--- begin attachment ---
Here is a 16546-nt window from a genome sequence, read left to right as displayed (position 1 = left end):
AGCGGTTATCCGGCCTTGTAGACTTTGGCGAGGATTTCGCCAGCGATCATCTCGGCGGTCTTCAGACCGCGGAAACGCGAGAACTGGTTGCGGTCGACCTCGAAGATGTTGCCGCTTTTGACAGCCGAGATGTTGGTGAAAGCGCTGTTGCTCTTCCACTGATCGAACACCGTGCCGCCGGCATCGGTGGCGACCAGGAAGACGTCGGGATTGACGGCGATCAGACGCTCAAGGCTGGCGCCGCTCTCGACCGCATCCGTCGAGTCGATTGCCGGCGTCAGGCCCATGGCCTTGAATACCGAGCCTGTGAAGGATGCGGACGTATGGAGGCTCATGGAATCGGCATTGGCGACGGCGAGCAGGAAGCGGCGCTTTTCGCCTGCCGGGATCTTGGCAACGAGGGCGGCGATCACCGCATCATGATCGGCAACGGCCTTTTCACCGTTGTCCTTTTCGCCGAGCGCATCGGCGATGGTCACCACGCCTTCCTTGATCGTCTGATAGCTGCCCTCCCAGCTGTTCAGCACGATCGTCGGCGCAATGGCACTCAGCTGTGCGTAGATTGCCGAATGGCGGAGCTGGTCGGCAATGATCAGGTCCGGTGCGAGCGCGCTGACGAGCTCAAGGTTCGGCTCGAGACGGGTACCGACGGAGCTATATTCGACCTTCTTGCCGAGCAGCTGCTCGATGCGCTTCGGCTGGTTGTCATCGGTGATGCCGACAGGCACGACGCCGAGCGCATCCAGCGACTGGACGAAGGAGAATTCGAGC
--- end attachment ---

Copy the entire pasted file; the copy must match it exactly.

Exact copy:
Here is a 16546-nt window from a genome sequence, read left to right as displayed (position 1 = left end):
AGCGGTTATCCGGCCTTGTAGACTTTGGCGAGGATTTCGCCAGCGATCATCTCGGCGGTCTTCAGACCGCGGAAACGCGAGAACTGGTTGCGGTCGACCTCGAAGATGTTGCCGCTTTTGACAGCCGAGATGTTGGTGAAAGCGCTGTTGCTCTTCCACTGATCGAACACCGTGCCGCCGGCATCGGTGGCGACCAGGAAGACGTCGGGATTGACGGCGATCAGACGCTCAAGGCTGGCGCCGCTCTCGACCGCATCCGTCGAGTCGATTGCCGGCGTCAGGCCCATGGCCTTGAATACCGAGCCTGTGAAGGATGCGGACGTATGGAGGCTCATGGAATCGGCATTGGCGACGGCGAGCAGGAAGCGGCGCTTTTCGCCTGCCGGGATCTTGGCAACGAGGGCGGCGATCACCGCATCATGATCGGCAACGGCCTTTTCACCGTTGTCCTTTTCGCCGAGCGCATCGGCGATGGTCACCACGCCTTCCTTGATCGTCTGATAGCTGCCCTCCCAGCTGTTCAGCACGATCGTCGGCGCAATGGCACTCAGCTGTGCGTAGATTGCCGAATGGCGGAGCTGGTCGGCAATGATCAGGTCCGGTGCGAGCGCGCTGACGAGCTCAAGGTTCGGCTCGAGACGGGTACCGACGGAGCTATATTCGACCTTCTTGCCGAGCAGCTGCTCGATGCGCTTCGGCTGGTTGTCATCGGTGATGCCGACAGGCACGACGCCGAGCGCATCCAGCGACTGGACGAAGGAGAATTCGAGC